Diet for a Small Lake
The expanded guide to New York State lake and watershed management, 2nd edition. Lake associations and citizens play a vital role in protecting and restoring our lakes and waterways. This book is an introduction to understanding and managing lakes. Lakes and their watersheds are natural treasures for us to use and protect. Together these rich resources supply abundant water to support thriving communities, provide recreational opportunities, and spur economic growth in an area. For many communities, the tax base and economy are dependent on having clean water. Even when a lake is healthy, its users cannot afford to wait for a disaster before acting to keep it healthy and its water clean for current and future generations. This publication offers guidance for lakeshore residents, local officials, and agencies interested in water resources by providing:
* An introduction to lake ecology
* Descriptions of lake restoration and watershed management techniques
*A special section about relevant New York State laws and regulations
* Guidance for preparing a watershed management plan
Diet for a Small Lake was prepared by the New York State Federation of Lake Associations, Inc (NYSFOLA) in collaboration with the New York State Department of Environmental Conservation (NYSDEC) and is the culmination of several years of collaboration on lake management issues. It replaces and expands the information presented in the first edition.
The book is available in hardcover or paperback. Order directly from NYSFOLA with this order form, or contacting us at 800-796-3652 or fola@NYSFOLA.org . You can also buy through Amazon.com if you prefer to use a credit card.
An abridged table of contents:
Introduction: designing a health plan for a lake
1. Lake Ecology: getting your feet wet
2. From Montauk to Erie: 7850 New York State Lakes
3. Lake Problems: Acid Rain to Zebra Mussels
4. Problem Diagnosis: Seeing beyond the symptoms
5. Fisheries Management: Matching expections to reality
6. Aquatic Plants: Not just weeds
7. Algae and other undesirables
8. User Conflicts: learning to share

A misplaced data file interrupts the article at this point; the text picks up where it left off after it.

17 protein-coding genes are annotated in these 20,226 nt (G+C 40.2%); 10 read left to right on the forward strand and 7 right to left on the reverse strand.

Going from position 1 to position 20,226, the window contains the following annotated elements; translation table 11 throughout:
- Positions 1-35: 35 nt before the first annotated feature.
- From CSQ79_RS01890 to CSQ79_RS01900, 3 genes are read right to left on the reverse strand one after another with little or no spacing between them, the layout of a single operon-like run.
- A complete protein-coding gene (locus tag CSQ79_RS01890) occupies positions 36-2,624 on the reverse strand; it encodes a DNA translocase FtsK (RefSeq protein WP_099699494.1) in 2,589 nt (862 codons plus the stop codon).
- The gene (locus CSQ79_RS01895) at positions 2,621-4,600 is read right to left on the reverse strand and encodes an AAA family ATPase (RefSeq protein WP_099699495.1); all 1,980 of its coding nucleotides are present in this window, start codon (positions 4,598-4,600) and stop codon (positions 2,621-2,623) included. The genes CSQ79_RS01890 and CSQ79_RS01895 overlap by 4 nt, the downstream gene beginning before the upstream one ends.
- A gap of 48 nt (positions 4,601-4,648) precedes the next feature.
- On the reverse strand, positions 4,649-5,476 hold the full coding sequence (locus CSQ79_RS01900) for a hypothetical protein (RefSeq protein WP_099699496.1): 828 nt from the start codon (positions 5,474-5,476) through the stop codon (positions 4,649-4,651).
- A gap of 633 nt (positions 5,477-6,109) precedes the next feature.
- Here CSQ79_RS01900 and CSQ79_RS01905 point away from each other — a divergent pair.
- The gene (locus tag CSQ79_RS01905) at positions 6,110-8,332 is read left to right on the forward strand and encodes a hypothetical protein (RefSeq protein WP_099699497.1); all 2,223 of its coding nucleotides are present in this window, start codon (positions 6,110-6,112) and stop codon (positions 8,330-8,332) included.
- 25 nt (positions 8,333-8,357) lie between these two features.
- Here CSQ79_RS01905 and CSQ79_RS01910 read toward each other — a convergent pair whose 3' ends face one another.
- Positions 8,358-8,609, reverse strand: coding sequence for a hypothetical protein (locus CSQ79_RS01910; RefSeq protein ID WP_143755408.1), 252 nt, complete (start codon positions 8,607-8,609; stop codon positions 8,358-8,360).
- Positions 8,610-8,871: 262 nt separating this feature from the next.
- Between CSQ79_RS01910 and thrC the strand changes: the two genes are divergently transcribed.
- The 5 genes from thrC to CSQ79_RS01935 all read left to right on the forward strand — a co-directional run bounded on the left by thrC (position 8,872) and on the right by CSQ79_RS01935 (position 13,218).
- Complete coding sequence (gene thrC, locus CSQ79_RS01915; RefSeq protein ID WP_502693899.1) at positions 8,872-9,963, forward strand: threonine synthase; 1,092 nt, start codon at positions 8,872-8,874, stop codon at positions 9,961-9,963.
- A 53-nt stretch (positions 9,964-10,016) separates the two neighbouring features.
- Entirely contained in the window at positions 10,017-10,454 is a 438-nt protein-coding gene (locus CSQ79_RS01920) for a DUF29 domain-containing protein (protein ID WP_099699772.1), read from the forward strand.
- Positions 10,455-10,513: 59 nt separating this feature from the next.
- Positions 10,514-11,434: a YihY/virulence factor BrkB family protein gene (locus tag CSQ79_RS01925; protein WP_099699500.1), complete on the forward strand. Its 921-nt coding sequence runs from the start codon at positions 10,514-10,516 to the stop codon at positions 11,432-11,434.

9. Watershed Management: the big picture
10. Legal Framework
11. Management Plan Development: putting the pieces together
12. Implementation & Evaluation: don't stop now
Lake News SEP 5th
23rd Western Regional Conference October 21, 2917
Join us on Silver Lake in Wyoming County. The gathering includes a buffet style lunch and great talks. We will have online registration starting in early September so stay tuned to our website and facebook page. For more information, please contact Donald Cook - firstname.lastname@example.org. The deadline for registration will be Oct 12th, 2017.
1. Panel Discussion - Faculty and staff from SUNY Geneseo, SUNY Brockport, the University of Buffalo, and Rochester Institute of Technology (RIT) will discuss ways that lake associations can use college programs and expertise more effectively.
2. Dr. Joseph Atkinson, Chair , Department of Environmental Engineering, University of Buffalo will talk about ongoing research on harmful algal blooms in Sodus Bay, Lake Ontario.
3. Doug Conroe, Chautauqua Lake Association, talks about collaborative efforts with academic institutions..
4. Meg Wilkinson, Invasive Species Database Program Coordinator, NY Natural Heritage Program, shows how to use the IMAP Invasive System smartphone app. Assisting her in the “show and tell “ program will be students from the SUNY College of Environmental Science and Forestry (ESF) and the RIT.
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